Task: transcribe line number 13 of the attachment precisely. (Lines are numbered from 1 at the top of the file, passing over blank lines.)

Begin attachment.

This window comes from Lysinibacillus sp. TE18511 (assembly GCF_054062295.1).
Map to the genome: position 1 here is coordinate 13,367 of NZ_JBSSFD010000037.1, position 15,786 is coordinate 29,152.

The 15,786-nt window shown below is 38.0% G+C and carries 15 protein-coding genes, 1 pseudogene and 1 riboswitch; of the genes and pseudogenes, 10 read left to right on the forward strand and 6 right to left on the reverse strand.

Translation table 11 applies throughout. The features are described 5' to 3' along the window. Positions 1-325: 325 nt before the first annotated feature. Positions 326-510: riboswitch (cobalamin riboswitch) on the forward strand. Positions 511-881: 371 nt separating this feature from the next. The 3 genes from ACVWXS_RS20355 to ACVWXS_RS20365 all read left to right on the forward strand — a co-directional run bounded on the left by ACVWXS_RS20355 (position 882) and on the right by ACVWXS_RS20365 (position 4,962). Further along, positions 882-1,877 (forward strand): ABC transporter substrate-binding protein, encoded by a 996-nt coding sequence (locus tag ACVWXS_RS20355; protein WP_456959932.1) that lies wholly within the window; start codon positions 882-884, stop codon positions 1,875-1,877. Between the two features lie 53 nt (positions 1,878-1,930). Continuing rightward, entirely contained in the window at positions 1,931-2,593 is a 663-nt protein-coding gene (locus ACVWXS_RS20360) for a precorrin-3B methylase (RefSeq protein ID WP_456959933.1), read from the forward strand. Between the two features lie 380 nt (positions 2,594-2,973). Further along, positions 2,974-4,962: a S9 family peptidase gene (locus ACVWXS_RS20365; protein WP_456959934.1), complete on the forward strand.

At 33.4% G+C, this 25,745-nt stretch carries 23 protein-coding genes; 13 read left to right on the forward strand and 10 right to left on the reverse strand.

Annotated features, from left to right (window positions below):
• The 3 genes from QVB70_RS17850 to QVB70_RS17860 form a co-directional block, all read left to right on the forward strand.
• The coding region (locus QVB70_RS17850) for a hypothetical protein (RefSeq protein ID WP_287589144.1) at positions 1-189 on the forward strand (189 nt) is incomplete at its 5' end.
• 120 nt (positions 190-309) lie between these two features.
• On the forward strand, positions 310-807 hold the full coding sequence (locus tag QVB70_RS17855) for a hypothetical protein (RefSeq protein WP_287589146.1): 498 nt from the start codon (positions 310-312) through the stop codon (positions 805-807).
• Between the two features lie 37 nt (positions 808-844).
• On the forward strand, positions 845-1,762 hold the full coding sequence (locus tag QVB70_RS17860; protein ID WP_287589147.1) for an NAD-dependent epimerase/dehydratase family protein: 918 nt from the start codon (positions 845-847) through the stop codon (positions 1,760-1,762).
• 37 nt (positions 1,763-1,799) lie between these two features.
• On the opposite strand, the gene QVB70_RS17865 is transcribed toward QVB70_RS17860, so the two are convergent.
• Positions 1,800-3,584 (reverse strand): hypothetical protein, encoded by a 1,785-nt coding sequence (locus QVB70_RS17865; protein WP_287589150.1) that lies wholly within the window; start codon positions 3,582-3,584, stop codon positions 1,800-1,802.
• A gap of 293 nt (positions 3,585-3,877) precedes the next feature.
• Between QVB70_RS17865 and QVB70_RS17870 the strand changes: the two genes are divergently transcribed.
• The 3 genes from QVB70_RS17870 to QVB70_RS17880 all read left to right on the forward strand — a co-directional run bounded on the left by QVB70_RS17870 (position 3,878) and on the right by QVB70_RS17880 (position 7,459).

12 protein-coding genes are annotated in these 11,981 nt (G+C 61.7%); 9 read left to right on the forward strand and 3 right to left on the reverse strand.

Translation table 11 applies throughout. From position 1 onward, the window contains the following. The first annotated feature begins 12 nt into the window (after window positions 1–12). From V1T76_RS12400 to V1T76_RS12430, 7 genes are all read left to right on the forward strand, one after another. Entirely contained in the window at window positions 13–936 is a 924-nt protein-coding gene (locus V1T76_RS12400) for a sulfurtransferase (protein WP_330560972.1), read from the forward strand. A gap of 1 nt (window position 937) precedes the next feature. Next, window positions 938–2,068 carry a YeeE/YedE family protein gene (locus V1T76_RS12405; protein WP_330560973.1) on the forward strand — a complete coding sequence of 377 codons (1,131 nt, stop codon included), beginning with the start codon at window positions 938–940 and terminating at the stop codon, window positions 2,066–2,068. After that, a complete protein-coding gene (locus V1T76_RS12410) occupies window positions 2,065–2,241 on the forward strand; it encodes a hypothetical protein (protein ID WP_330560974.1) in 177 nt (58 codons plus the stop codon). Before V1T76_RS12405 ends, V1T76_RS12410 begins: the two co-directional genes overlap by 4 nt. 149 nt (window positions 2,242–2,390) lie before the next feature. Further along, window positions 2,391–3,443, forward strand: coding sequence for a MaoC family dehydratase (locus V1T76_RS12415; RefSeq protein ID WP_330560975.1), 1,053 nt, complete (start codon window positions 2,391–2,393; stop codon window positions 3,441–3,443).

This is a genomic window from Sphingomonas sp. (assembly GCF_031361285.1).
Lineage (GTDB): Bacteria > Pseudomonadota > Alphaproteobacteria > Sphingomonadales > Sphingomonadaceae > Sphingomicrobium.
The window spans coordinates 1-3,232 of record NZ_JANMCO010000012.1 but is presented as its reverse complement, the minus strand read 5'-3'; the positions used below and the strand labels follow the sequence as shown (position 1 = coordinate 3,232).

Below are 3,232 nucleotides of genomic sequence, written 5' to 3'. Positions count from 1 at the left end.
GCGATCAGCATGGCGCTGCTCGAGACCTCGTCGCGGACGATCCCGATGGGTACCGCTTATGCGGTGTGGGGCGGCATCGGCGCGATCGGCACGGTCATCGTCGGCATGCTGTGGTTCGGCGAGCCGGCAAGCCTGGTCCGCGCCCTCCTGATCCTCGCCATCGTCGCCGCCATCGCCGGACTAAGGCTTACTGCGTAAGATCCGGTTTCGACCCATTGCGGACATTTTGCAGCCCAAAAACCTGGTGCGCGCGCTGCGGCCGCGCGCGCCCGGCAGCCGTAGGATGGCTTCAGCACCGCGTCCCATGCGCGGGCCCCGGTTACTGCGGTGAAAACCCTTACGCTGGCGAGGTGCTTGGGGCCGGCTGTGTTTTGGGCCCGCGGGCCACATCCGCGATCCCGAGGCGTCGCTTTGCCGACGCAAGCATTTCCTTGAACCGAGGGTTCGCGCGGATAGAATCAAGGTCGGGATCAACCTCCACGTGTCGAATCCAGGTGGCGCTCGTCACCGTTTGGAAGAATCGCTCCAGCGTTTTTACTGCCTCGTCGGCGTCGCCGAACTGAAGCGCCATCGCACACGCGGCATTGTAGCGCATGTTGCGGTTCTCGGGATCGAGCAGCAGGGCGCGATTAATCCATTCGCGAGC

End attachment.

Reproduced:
• 37 nt (positions 1,763-1,799) lie between these two features.